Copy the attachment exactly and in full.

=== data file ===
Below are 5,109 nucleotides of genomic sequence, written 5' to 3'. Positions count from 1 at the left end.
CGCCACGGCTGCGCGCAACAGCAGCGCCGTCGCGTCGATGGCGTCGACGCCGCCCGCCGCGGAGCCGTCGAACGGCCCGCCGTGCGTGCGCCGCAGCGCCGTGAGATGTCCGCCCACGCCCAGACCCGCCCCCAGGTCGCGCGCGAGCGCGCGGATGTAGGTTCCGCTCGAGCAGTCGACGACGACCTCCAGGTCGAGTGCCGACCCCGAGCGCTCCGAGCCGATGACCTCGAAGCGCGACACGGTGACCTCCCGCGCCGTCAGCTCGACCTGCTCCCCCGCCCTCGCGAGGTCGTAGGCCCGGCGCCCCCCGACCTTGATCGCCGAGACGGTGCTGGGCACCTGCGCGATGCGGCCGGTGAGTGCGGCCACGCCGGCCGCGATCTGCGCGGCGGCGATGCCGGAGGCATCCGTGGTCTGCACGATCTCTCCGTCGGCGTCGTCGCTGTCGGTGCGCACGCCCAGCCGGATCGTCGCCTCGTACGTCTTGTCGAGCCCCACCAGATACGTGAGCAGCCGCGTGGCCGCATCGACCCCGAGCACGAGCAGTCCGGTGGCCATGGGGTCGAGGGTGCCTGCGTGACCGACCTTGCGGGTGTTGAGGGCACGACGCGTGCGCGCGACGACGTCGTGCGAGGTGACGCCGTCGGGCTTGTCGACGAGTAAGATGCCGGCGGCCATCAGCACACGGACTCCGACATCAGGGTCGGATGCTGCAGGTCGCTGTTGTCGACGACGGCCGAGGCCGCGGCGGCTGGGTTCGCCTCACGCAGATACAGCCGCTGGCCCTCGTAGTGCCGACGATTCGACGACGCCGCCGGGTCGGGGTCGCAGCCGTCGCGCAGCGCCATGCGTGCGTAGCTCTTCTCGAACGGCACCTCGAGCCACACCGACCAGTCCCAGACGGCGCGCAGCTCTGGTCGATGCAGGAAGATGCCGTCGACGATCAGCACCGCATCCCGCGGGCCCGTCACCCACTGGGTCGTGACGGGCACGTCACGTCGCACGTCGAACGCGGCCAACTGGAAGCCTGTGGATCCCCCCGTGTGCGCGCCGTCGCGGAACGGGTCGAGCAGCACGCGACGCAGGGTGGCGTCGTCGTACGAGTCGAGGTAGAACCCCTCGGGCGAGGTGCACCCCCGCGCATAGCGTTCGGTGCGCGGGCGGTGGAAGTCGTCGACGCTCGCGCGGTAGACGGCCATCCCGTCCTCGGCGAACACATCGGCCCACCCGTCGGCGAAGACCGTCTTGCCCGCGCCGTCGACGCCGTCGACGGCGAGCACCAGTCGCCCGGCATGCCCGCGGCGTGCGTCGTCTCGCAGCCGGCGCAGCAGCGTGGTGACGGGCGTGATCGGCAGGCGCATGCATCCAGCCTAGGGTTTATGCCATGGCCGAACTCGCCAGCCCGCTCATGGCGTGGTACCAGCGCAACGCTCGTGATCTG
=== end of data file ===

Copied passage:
Below are 5,109 nucleotides of genomic sequence, written 5' to 3'. Positions count from 1 at the left end.
CGCCACGGCTGCGCGCAACAGCAGCGCCGTCGCGTCGATGGCGTCGACGCCGCCCGCCGCGGAGCCGTCGAACGGCCCGCCGTGCGTGCGCCGCAGCGCCGTGAGATGTCCGCCCACGCCCAGACCCGCCCCCAGGTCGCGCGCGAGCGCGCGGATGTAGGTTCCGCTCGAGCAGTCGACGACGACCTCCAGGTCGAGTGCCGACCCCGAGCGCTCCGAGCCGATGACCTCGAAGCGCGACACGGTGACCTCCCGCGCCGTCAGCTCGACCTGCTCCCCCGCCCTCGCGAGGTCGTAGGCCCGGCGCCCCCCGACCTTGATCGCCGAGACGGTGCTGGGCACCTGCGCGATGCGGCCGGTGAGTGCGGCCACGCCGGCCGCGATCTGCGCGGCGGCGATGCCGGAGGCATCCGTGGTCTGCACGATCTCTCCGTCGGCGTCGTCGCTGTCGGTGCGCACGCCCAGCCGGATCGTCGCCTCGTACGTCTTGTCGAGCCCCACCAGATACGTGAGCAGCCGCGTGGCCGCATCGACCCCGAGCACGAGCAGTCCGGTGGCCATGGGGTCGAGGGTGCCTGCGTGACCGACCTTGCGGGTGTTGAGGGCACGACGCGTGCGCGCGACGACGTCGTGCGAGGTGACGCCGTCGGGCTTGTCGACGAGTAAGATGCCGGCGGCCATCAGCACACGGACTCCGACATCAGGGTCGGATGCTGCAGGTCGCTGTTGTCGACGACGGCCGAGGCCGCGGCGGCTGGGTTCGCCTCACGCAGATACAGCCGCTGGCCCTCGTAGTGCCGACGATTCGACGACGCCGCCGGGTCGGGGTCGCAGCCGTCGCGCAGCGCCATGCGTGCGTAGCTCTTCTCGAACGGCACCTCGAGCCACACCGACCAGTCCCAGACGGCGCGCAGCTCTGGTCGATGCAGGAAGATGCCGTCGACGATCAGCACCGCATCCCGCGGGCCCGTCACCCACTGGGTCGTGACGGGCACGTCACGTCGCACGTCGAACGCGGCCAACTGGAAGCCTGTGGATCCCCCCGTGTGCGCGCCGTCGCGGAACGGGTCGAGCAGCACGCGACGCAGGGTGGCGTCGTCGTACGAGTCGAGGTAGAACCCCTCGGGCGAGGTGCACCCCCGCGCATAGCGTTCGGTGCGCGGGCGGTGGAAGTCGTCGACGCTCGCGCGGTAGACGGCCATCCCGTCCTCGGCGAACACATCGGCCCACCCGTCGGCGAAGACCGTCTTGCCCGCGCCGTCGACGCCGTCGACGGCGAGCACCAGTCGCCCGGCATGCCCGCGGCGTGCGTCGTCTCGCAGCCGGCGCAGCAGCGTGGTGACGGGCGTGATCGGCAGGCGCATGCATCCAGCCTAGGGTTTATGCCATGGCCGAACTCGCCAGCCCGCTCATGGCGTGGTACCAGCGCAACGCTCGTGATCTG